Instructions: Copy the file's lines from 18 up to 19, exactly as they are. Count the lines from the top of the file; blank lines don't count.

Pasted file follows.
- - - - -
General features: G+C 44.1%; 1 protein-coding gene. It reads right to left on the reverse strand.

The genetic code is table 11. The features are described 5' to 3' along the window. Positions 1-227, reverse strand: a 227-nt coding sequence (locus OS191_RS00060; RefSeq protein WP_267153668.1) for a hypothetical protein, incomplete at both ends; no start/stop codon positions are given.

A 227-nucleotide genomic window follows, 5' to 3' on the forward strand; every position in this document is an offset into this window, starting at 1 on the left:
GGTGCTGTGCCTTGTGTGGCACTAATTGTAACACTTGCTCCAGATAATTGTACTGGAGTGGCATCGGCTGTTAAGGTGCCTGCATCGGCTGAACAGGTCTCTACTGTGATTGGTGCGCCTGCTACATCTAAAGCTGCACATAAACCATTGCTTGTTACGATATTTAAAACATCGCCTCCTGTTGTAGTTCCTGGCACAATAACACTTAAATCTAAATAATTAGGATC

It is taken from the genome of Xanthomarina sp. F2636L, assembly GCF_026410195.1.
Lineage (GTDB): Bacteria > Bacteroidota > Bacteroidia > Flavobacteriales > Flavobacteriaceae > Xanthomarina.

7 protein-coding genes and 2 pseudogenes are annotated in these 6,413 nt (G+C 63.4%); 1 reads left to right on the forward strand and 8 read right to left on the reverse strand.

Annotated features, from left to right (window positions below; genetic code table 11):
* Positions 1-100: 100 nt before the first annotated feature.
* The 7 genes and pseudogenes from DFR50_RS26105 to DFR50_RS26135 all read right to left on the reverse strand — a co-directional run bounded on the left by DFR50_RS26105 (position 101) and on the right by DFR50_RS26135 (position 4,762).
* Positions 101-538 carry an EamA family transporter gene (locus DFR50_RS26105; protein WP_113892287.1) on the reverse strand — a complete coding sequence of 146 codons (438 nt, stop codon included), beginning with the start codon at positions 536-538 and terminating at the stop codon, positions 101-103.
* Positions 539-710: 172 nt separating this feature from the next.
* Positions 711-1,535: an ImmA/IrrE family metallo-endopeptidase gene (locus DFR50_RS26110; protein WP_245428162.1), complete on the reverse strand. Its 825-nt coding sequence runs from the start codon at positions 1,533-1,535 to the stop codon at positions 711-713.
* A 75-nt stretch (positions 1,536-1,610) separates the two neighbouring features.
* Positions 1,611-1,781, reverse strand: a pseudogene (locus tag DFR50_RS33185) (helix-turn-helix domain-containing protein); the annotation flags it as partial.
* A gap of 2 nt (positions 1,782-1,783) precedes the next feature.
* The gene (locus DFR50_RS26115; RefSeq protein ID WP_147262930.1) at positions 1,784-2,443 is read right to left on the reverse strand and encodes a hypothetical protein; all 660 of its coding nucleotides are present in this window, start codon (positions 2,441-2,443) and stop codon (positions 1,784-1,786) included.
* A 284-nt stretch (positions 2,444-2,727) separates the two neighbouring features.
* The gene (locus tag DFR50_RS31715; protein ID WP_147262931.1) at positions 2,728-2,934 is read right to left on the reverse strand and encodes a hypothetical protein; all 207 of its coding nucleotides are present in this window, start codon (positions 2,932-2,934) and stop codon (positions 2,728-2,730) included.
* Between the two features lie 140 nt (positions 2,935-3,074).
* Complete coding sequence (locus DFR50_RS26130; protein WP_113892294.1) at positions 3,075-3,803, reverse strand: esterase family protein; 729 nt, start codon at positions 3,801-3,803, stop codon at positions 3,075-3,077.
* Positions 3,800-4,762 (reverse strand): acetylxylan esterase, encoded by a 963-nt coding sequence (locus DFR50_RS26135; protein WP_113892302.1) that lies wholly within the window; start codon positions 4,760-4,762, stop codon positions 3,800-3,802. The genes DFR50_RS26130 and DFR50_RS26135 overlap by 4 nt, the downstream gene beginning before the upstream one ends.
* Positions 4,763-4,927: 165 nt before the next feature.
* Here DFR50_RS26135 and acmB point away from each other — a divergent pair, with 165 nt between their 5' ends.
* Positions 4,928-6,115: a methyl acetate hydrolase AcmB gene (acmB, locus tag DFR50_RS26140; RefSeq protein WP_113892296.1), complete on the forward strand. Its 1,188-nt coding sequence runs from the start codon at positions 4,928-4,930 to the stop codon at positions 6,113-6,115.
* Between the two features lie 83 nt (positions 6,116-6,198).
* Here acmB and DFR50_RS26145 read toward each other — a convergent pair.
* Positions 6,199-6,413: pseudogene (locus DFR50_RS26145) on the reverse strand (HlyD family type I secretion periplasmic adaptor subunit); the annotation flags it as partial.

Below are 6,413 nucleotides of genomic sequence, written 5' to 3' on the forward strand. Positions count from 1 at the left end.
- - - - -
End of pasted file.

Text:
* A 284-nt stretch (positions 2,444-2,727) separates the two neighbouring features.
* The gene (locus tag DFR50_RS31715; protein ID WP_147262931.1) at positions 2,728-2,934 is read right to left on the reverse strand and encodes a hypothetical protein; all 207 of its coding nucleotides are present in this window, start codon (positions 2,932-2,934) and stop codon (positions 2,728-2,730) included.